The MR images of a 22-year-old patient with acute unilateral optic neuritis are shown in Fig. (2). Her visual acuity was hand motion at 30 cm in the right and 20/15 in the left eyes. A relative afferent papillary defect was present in the right eye. The optic disc was slightly hyperemic and swollen in the right eye and was normal in the left eye. PVEP was extinguished when the pattern was presented to the right eye and normal in the left eye. The signal intensity ratios of optic nerve to frontal lobe are shown in Table 1. The signal intensity ratio of the MR images of the optic nerve of the affected right eye was higher than that of the left fellow eye at all of the 4 points behind the eye.

Table 1.

Signal Intensity Ratio (%) in the Case Shown in Fig. (2)


Distance from Eye
5mm 10mm 15mm 20mm
Right Eye 154.7 145.3 104.5 121.2
Left Eye 107.6 85.6 88.1 88.0

The mean and standard error of signal intensity ratio of the optic nerve relative to that of the frontal lobe at 4 points obtained from all of 25 patients is shown in Fig. (3). At all 4 points, the mean signal intensity ratio of the affected eyes is statistically significant higher than fellow eyes (p=0.003 at 5mm, p=0.001 at 10mm, p=0.0003 at 15mm and p=0.0002 at 20mm).

Sixteen of 25 patients with optic neuritis showed higher signal intensity at all 4 points in the affected eyes than the fellow eyes, and 23 of 25 patients showed higher mean signal intensity in the affected eye in the 4 portions. The 11 patients showed optic disc swelling in the affected eyes and in all these 11 eyes had a higher signal intensity at 5 mm behind the eye compared with the fellow eye.

When we define the normal range of the signal intensity ratio is within mean ± 2SD of that of fellow eyes, 12 patients had abnormally higher ratio at least one of 4 portions.

DISCUSSION

Despite the high sensitivity of MRI in detecting brain lesions in patients with multiple sclerosis [8], the imaging and the detection of abnormalities of the optic nerve have proved to be unsatisfactory because of high signal intensity of orbital fat. There have been improvements in the MRI techniques to detect optic nerve lesions in patients with acute optic neuritis since Johnson et al. [1] introduced the excellent results with the MR STIR method. Evaluations were based on signal abnormalities, such as the signal intensity [3], the enlargement of the nerve width [11], the length and the position of the lesion [3, 6, 12-14]. The precise measurement of the size and length of optic nerve lesions is considered unreliable because of the oblique placement of the optic nerve in the coronal plane.

Such unreliability of the MR images of optic nerve lesions was partly overcome by STIR [1, 3], orbital fat suppression [2, 7], and the T2-weighted method [6]. Among these, the T2-weighted images can detect the edema of acute lesions and the gliosis and demyelination of chronic lesions. In patients with acute ON, signal intensity of optic nerve increases in T2-weighted MR images because of edema of optic nerve.

The evaluation of MRI abnormalities is usually facilitated by comparisons with the normal contralateral optic nerve or with the white matter of the brain. In general, the increased signal intensity of the optic nerve is judged without any quantitative calculations. For quantitative analysis, Davies et al. [8] reported quantitative ratios of the signal intensity of the optic nerve to the other tissues, orbital fat, frontal white matter and cerebrospinal fluid, and classified into 4 grades. In the present study, we measured signal intensity of optic nerve and white matter of the frontal lobe and calculated the ratio of signal intensity of optic nerve to that of white matter in the same plane for quantitative analysis, because of the histological similarity between optic nerve and white matter. We compared the ratio of the affected eyes to the fellow eyes. Though in case of ON in multiple sclerosis there may exist the hidden ON in the fellow eyes, we used the fellow eyes as control because there were no sign of optic neuritis even with PVEP. In order to increase the reliability of the method, the measurements were made at 4 parts of the retrobulbar portion of the optic nerve. We found a significantly higher signal intensity in the optic nerve of eyes diagnosed with ON than in the optic nerve of the normal fellow eyes in all 4 parts. And 12 of 25 patients (48%) showed statistically significantly higher signal intensity ratio at least one of 4 parts.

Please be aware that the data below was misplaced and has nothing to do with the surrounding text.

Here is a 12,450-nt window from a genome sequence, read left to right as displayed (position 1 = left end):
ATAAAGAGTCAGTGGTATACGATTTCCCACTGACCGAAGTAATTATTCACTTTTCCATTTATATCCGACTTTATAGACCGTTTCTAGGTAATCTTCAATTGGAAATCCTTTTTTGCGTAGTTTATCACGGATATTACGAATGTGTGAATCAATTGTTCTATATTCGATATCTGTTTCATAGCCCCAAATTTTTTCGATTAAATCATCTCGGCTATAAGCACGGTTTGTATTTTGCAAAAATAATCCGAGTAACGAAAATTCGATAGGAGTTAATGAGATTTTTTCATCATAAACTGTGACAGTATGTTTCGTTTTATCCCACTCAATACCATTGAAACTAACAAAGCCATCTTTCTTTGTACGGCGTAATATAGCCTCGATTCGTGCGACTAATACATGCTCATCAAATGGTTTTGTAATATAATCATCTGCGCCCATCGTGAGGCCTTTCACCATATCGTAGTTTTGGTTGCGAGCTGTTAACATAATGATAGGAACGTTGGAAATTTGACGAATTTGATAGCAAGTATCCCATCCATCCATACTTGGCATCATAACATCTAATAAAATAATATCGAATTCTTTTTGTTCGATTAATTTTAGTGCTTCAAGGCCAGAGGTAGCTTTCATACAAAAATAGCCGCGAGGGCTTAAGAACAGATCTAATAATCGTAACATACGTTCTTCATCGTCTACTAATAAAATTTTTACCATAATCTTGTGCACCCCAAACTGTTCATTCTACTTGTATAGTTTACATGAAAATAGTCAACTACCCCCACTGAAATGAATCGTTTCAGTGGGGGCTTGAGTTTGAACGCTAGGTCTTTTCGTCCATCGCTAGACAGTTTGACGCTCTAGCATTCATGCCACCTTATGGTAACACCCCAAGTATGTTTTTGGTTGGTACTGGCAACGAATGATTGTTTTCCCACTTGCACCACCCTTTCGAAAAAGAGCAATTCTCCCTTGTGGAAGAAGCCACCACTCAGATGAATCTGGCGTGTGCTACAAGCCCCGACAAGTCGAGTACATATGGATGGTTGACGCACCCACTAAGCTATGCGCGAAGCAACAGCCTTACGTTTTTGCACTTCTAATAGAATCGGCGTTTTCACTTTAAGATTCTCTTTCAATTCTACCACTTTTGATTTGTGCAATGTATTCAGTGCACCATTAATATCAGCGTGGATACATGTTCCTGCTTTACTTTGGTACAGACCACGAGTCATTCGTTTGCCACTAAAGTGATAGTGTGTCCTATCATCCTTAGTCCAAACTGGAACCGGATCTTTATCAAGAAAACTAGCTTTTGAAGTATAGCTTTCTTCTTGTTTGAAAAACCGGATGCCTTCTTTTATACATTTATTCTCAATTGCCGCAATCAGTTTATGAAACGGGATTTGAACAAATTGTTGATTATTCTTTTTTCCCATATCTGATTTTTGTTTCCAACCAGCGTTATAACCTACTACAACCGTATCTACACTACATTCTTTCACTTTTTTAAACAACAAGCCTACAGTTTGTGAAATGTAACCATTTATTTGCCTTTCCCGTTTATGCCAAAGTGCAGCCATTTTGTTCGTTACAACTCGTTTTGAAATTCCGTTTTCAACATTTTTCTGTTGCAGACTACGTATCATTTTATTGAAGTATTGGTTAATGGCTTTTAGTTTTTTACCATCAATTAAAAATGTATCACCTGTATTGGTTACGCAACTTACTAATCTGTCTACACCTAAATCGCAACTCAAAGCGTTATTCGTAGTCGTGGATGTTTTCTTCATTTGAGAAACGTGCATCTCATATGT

The Optic Neuritis Treatment Trial concluded that MR imaging has limited value in establishing the diagnosis of ON [15]. The authors recommended that MR imaging be performed for diagnostic purposes only when the clinical findings do not conform to the typical profile of optic neuritis. We agree with their conclusion because MR imaging is only one of the ways to detect abnormal lesions in the optic nerve.

CONCLUSION

We reported a method to analyze optic nerve quantitatively by MR imaging and analyzed statistically compared to the fellow eyes in patients with unilateral optic neuritis. From our present results, we cannot refer to the sensitivity of our method, because we did not apply our present methods to other diseases. But with this method we think inter-image and inter-observer variability must reduce. And if MR images of same patients are obtained in the different stage of ON, this method must be useful. Further studies are required about the sensitivity and the relation between the optic nerve pathological condition and the signal intensity ratio.